A huge question mark looms over MDC Partners after the holding company announced that Chairman and CEO Scott Kauffman is stepping down from his role.
The board announced on Wednesday he is stepping down, but will remain in the role until the company finds a successor. Kauffman, who has been leading MDC since the summer of 2015, will remain on the MDC Partners Board following the appointment of a new CEO.
The news comes after MDC reported an organic revenue decline of 1.7 percent for the second quarter of 2018, a year in which Kauffman said "continues to be challenging."
He added in the earnings statement and a Q&A session that the company has been "taking the necessary steps to improve our financial performance," and "that includes looking at the possibility of the disposition of assets that are not core or will be more valuable in someone else’s hands."
Potential sales of MDC assets are an "ongoing conversation around the table." The company counts 72andSunny, Allison+Partners, CP+B and Anomaly among its stable.
Brian Wieser, senior analyst at Pivotal Research, told Campaign that MDC is "in a difficult place because their growth is topped out."
Find out what else Wieser and other industry insiders have to say about what Kauffman’s departure means for the holding company’s future.
Nancy Hill, Founder, Media Sherpas
Scott did a terrific job steering MDC through some serious issues that needed to be cleaned up. The timing seems right for both to now look for a different kind of leader. MDC’s agencies have always been regarded as highly talented and creative and yet, MDC has struggled to be profitable.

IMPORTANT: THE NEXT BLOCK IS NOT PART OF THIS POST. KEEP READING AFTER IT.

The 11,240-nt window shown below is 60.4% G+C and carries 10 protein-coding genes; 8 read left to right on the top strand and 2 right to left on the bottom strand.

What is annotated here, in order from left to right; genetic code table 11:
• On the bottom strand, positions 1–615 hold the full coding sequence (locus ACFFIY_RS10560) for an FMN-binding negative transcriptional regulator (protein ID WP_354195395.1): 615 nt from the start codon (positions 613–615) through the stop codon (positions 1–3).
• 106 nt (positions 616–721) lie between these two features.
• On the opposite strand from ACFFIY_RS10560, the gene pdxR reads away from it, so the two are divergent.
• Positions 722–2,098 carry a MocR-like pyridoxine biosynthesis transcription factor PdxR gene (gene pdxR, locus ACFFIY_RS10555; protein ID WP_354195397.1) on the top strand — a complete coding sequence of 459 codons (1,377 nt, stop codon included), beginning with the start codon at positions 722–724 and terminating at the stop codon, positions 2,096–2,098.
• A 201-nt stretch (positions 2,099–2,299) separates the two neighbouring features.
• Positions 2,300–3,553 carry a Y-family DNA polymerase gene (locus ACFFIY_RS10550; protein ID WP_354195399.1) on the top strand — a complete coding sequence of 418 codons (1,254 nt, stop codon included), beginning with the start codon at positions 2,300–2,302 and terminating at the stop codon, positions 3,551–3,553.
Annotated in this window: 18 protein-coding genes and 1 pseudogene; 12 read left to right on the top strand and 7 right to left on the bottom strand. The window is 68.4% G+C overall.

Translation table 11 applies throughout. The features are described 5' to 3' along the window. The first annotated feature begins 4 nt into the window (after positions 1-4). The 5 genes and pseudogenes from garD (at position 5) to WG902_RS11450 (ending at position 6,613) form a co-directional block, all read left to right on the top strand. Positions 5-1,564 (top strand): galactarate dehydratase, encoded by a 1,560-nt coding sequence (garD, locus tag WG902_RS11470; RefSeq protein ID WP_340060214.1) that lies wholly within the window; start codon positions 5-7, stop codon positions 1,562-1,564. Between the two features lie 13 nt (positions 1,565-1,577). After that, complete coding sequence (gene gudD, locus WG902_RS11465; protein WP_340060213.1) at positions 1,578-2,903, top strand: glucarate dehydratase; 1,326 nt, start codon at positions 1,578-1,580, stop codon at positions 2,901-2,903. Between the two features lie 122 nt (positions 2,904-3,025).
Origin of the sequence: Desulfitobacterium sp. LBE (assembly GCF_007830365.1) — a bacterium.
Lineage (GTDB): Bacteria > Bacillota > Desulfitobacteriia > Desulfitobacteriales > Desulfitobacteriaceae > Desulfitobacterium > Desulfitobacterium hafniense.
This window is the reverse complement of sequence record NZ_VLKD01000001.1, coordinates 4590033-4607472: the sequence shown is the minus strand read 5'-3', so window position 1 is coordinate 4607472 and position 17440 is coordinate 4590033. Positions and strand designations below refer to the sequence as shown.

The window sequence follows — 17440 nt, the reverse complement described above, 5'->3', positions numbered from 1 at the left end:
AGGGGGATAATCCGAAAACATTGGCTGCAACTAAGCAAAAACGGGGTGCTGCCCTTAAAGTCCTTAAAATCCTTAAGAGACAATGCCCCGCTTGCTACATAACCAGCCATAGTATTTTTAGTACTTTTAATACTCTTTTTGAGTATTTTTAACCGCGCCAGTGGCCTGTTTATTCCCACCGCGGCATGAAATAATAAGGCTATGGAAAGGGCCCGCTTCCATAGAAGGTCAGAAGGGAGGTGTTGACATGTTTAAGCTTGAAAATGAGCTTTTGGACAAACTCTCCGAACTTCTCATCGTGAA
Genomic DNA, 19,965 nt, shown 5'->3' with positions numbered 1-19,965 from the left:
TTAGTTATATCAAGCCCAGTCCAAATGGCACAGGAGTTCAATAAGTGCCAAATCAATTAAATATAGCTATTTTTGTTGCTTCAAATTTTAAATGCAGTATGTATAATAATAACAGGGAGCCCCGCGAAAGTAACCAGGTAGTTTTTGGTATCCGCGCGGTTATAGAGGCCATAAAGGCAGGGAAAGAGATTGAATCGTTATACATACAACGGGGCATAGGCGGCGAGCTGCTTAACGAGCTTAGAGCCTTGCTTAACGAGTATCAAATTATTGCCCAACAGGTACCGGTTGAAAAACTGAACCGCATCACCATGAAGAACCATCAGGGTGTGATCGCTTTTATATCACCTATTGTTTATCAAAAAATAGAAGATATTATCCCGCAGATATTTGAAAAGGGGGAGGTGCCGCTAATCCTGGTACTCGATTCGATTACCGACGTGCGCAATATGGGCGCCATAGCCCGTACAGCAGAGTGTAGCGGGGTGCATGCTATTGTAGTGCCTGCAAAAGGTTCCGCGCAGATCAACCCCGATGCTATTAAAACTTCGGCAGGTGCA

They need to look for someone with a deft hand who can help their agencies realize profitable revenue with a minimum of holding company overhead. That requires both a single-minded vision to continue to deliver ideas that drive business and a relentless focus on how to get paid for that value—a unique person who can balance the needs of their clients with the needs of their agencies. There are many talented women in the industry who are up for that challenge.
Greg Paull, Co-Founder and Principal, R3
For MDC, the sum of the parts might be worth less than the whole. They have some outstanding individual assets and it seems likely the new leadership will take the opportunity to monetize them.
The group still represents strong potential for someone trying to ‘jumpstart’ their marketing services business—an Accenture, PwC or Deloitte—but it brings with it risk of return to strong profitability.
Brian Wieser, Senior Analyst, Pivotal
MDC’s in a difficult place because their growth is topped out. Small agencies on average grow faster than large ones, and they’re full of those, relative to the other holding companies. Most of the large marketers and other holding companies today are looking to reduce costs disproportionally on the creative side. It’s difficult for them to get back to the kind of growth they were seeing.